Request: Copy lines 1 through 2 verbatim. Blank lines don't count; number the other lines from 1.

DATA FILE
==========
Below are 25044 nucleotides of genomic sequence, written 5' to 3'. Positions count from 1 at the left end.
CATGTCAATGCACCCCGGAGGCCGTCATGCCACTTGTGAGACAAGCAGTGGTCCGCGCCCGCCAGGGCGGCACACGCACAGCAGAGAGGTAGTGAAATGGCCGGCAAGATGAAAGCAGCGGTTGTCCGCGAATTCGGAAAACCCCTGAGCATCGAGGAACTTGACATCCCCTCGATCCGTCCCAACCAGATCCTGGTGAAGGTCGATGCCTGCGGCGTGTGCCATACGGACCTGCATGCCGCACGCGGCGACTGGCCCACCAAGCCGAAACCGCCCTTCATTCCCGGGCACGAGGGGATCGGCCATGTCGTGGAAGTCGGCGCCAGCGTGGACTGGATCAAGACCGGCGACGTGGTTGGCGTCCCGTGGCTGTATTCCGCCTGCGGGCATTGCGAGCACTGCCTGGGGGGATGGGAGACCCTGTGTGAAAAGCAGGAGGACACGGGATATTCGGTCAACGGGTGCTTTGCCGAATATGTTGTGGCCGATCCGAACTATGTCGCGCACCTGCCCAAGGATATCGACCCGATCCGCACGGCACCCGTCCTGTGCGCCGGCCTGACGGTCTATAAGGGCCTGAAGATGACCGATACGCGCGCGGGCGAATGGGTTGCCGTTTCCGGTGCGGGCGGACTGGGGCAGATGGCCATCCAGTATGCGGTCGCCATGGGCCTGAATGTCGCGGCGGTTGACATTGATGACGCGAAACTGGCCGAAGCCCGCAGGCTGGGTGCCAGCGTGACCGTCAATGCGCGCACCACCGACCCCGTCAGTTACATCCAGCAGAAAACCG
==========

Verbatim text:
Below are 25044 nucleotides of genomic sequence, written 5' to 3'. Positions count from 1 at the left end.
CATGTCAATGCACCCCGGAGGCCGTCATGCCACTTGTGAGACAAGCAGTGGTCCGCGCCCGCCAGGGCGGCACACGCACAGCAGAGAGGTAGTGAAATGGCCGGCAAGATGAAAGCAGCGGTTGTCCGCGAATTCGGAAAACCCCTGAGCATCGAGGAACTTGACATCCCCTCGATCCGTCCCAACCAGATCCTGGTGAAGGTCGATGCCTGCGGCGTGTGCCATACGGACCTGCATGCCGCACGCGGCGACTGGCCCACCAAGCCGAAACCGCCCTTCATTCCCGGGCACGAGGGGATCGGCCATGTCGTGGAAGTCGGCGCCAGCGTGGACTGGATCAAGACCGGCGACGTGGTTGGCGTCCCGTGGCTGTATTCCGCCTGCGGGCATTGCGAGCACTGCCTGGGGGGATGGGAGACCCTGTGTGAAAAGCAGGAGGACACGGGATATTCGGTCAACGGGTGCTTTGCCGAATATGTTGTGGCCGATCCGAACTATGTCGCGCACCTGCCCAAGGATATCGACCCGATCCGCACGGCACCCGTCCTGTGCGCCGGCCTGACGGTCTATAAGGGCCTGAAGATGACCGATACGCGCGCGGGCGAATGGGTTGCCGTTTCCGGTGCGGGCGGACTGGGGCAGATGGCCATCCAGTATGCGGTCGCCATGGGCCTGAATGTCGCGGCGGTTGACATTGATGACGCGAAACTGGCCGAAGCCCGCAGGCTGGGTGCCAGCGTGACCGTCAATGCGCGCACCACCGACCCCGTCAGTTACATCCAGCAGAAAACCG